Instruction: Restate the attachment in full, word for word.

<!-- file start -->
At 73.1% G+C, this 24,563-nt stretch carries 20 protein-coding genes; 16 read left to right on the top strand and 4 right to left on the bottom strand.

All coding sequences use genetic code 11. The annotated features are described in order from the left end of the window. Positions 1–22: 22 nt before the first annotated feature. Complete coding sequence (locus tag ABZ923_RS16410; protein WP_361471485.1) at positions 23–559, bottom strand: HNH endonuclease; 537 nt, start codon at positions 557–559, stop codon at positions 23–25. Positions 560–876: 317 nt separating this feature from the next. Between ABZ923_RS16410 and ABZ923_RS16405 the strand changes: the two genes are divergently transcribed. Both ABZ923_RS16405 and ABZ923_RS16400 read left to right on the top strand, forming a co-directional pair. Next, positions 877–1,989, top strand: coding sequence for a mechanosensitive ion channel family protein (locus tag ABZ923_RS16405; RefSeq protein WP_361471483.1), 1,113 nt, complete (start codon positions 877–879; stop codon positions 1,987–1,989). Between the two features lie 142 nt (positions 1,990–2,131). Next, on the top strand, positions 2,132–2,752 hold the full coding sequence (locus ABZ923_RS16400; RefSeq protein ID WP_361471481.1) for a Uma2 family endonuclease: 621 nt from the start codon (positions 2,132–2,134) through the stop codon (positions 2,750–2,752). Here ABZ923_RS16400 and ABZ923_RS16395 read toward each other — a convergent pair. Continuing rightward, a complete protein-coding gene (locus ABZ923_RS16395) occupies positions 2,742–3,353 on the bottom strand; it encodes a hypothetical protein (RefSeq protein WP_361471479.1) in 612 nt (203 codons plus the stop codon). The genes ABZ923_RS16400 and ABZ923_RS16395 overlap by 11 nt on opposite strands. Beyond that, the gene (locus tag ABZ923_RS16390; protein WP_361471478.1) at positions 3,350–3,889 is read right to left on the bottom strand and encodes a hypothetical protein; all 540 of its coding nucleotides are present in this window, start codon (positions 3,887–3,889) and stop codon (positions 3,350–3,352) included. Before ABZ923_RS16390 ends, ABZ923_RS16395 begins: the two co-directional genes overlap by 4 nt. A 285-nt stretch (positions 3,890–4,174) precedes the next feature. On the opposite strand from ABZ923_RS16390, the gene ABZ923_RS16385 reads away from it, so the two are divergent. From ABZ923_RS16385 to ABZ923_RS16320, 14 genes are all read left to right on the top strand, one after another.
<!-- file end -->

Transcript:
At 73.1% G+C, this 24,563-nt stretch carries 20 protein-coding genes; 16 read left to right on the top strand and 4 right to left on the bottom strand.

All coding sequences use genetic code 11. The annotated features are described in order from the left end of the window. Positions 1–22: 22 nt before the first annotated feature. Complete coding sequence (locus tag ABZ923_RS16410; protein WP_361471485.1) at positions 23–559, bottom strand: HNH endonuclease; 537 nt, start codon at positions 557–559, stop codon at positions 23–25. Positions 560–876: 317 nt separating this feature from the next. Between ABZ923_RS16410 and ABZ923_RS16405 the strand changes: the two genes are divergently transcribed. Both ABZ923_RS16405 and ABZ923_RS16400 read left to right on the top strand, forming a co-directional pair. Next, positions 877–1,989, top strand: coding sequence for a mechanosensitive ion channel family protein (locus tag ABZ923_RS16405; RefSeq protein WP_361471483.1), 1,113 nt, complete (start codon positions 877–879; stop codon positions 1,987–1,989). Between the two features lie 142 nt (positions 1,990–2,131). Next, on the top strand, positions 2,132–2,752 hold the full coding sequence (locus ABZ923_RS16400; RefSeq protein ID WP_361471481.1) for a Uma2 family endonuclease: 621 nt from the start codon (positions 2,132–2,134) through the stop codon (positions 2,750–2,752). Here ABZ923_RS16400 and ABZ923_RS16395 read toward each other — a convergent pair. Continuing rightward, a complete protein-coding gene (locus ABZ923_RS16395) occupies positions 2,742–3,353 on the bottom strand; it encodes a hypothetical protein (RefSeq protein WP_361471479.1) in 612 nt (203 codons plus the stop codon). The genes ABZ923_RS16400 and ABZ923_RS16395 overlap by 11 nt on opposite strands. Beyond that, the gene (locus tag ABZ923_RS16390; protein WP_361471478.1) at positions 3,350–3,889 is read right to left on the bottom strand and encodes a hypothetical protein; all 540 of its coding nucleotides are present in this window, start codon (positions 3,887–3,889) and stop codon (positions 3,350–3,352) included. Before ABZ923_RS16390 ends, ABZ923_RS16395 begins: the two co-directional genes overlap by 4 nt. A 285-nt stretch (positions 3,890–4,174) precedes the next feature. On the opposite strand from ABZ923_RS16390, the gene ABZ923_RS16385 reads away from it, so the two are divergent. From ABZ923_RS16385 to ABZ923_RS16320, 14 genes are all read left to right on the top strand, one after another.